Brake is an 2012 American thriller film directed by Gabe Torres, written by Timothy Mannion, and starring Stephen Dorff.
Jeremy Reins (Dorff) is a U.S. Secret Service special agent assigned to the presidential detail who is kidnapped and held captive within a glass box in the trunk of a car. He soon begins to endure mental and physical torture by his kidnappers, terrorists who attempt to extract information about the location of the secret bunkers, dubbed "Roulette", that are used by the President and Vice President of the United States during a national emergency. Reins' only contact is Henry, another hostage that is also locked in a trunk of a car.
This film provides examples of:
- Bee Afraid: The glass box comes with a counter that when it comes to zero, releases some kind of torture on Jeremy. At one point, bees are released into Jeremy's tank, since he is allergic to bee stings. However, the terrorists give him an Epi-pen injection, saving his life: they need him alive to give them the information about "Roulette."
- Chiaroscuro: No sunlight penetrates the glass box, and in the times when the artificial light doesn't light it, the light that comes from either the opening Jeremy's captors use to send him items or the bullet hole made during the police chase gives harsh shadows.
- Cruel Twist Ending: In the end it is seemingly revealed that the whole situation was an exercise put by his superiors to test whether Jeremy would break or not in his job at the presidential detail, with the collaboration of Molly, his estranged wife. Then, on the way to the hospital to treat his wounds, he sees the Washington monument through the window and chuckles. Just after Jeremy asks her to marry him again. she handcuffs him to the gurney and pulls a wire from her shirt, revealing themselves to have been terrorists all along, and that they lured Jeremy into a false sense of security to reveal the location and now can be killed. As Molly holds a mask filled with some kind of gas over Jeremy's face, the film cuts to black. Cue credits.
- Downer Ending: It's more than likely that Jeremy ends up getting killed, and the terrorists get the information they wanted to carry on with whatever terrorist attack they plan against the President.
- Enclosed Space: It doesn't get any more enclosed than a glass box in the cramped trunk of a car.
- He Who Must Not Be Seen: Everyone except Jeremy until the ending.
- Hope Spot: A particularly nasty one. Mixes with Downer Ending. After nearly drowning in the glass box, Jeremy is pulled out by someone, revealed to be Henry. It is revealed that the whole situation was an exercise by his superiors to test whether Jeremy would break or not in his job at the presidential detail. Everyone he saw or was in contact with (the truck driver, the 911 dispatcher, the news anchor, his estranged wife Molly) is present, along with their radios, which they used to play their parts. Jeremy is then put in an ambulance with Molly to be treated for his wounds. On the way to the hospital, he sees the Washington monument through the window and chuckles. Noticing this, Molly looks out the window and asks if the monument was the location the "terrorists" were asking for, but Jeremy dismisses it as unimportant and they exchange "I love yous." As they kiss, Molly handcuffs him to the gurney and pulls a wire from her shirt. Revealing themselves to really having being terrorists all along, Molly and Henry are told over the radio that they have the location now that they lured him into a false sense of security and Jeremy is to be killed. As Molly holds a gas-filled mask over Jeremy's face, the film cuts to black.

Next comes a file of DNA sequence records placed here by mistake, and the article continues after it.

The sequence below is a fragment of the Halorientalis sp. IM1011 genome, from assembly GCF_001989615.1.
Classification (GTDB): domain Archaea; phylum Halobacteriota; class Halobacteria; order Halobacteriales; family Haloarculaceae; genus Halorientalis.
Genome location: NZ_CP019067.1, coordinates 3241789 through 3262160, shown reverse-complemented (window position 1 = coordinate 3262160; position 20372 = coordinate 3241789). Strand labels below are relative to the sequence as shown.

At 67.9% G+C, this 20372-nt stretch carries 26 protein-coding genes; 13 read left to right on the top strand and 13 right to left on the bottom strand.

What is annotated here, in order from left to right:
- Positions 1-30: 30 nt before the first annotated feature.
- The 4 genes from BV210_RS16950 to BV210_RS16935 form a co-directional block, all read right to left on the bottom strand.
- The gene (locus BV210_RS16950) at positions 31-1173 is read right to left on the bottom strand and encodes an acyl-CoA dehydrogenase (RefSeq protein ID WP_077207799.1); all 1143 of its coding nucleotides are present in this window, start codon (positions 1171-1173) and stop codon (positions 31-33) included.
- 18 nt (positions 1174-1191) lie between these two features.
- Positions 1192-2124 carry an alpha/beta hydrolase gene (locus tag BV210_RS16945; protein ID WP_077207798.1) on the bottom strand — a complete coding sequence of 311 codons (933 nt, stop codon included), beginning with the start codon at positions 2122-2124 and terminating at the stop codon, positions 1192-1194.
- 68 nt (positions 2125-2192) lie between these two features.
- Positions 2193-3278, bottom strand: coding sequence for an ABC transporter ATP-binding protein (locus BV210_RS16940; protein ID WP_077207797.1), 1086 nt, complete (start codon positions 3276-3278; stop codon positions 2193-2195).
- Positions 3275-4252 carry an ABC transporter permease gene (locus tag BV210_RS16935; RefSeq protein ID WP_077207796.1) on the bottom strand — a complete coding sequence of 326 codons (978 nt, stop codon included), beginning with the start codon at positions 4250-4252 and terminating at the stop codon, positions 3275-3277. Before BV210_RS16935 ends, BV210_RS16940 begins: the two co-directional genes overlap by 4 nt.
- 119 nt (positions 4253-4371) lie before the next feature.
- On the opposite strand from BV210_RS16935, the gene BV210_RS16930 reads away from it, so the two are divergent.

- Humiliation Conga: And it never stops for poor Jeremy.
- Minimalist Cast: Stephen Dorff is the only actor shown for most of the film up until the ending.
- Never Trust a Trailer: Some trailers downplayed the Enclosed Space aspect of the film by showing a scene of Jeremy punching somebody on the outside and pulling a gun at said person. It turns out that scene doesn't come up until towards the end, when Jeremy finally is pulled out of the glass box.
- Small, Secluded World: Almost nothing gets in or out of the glass box, and for a long, long part of the film, that includes the camera.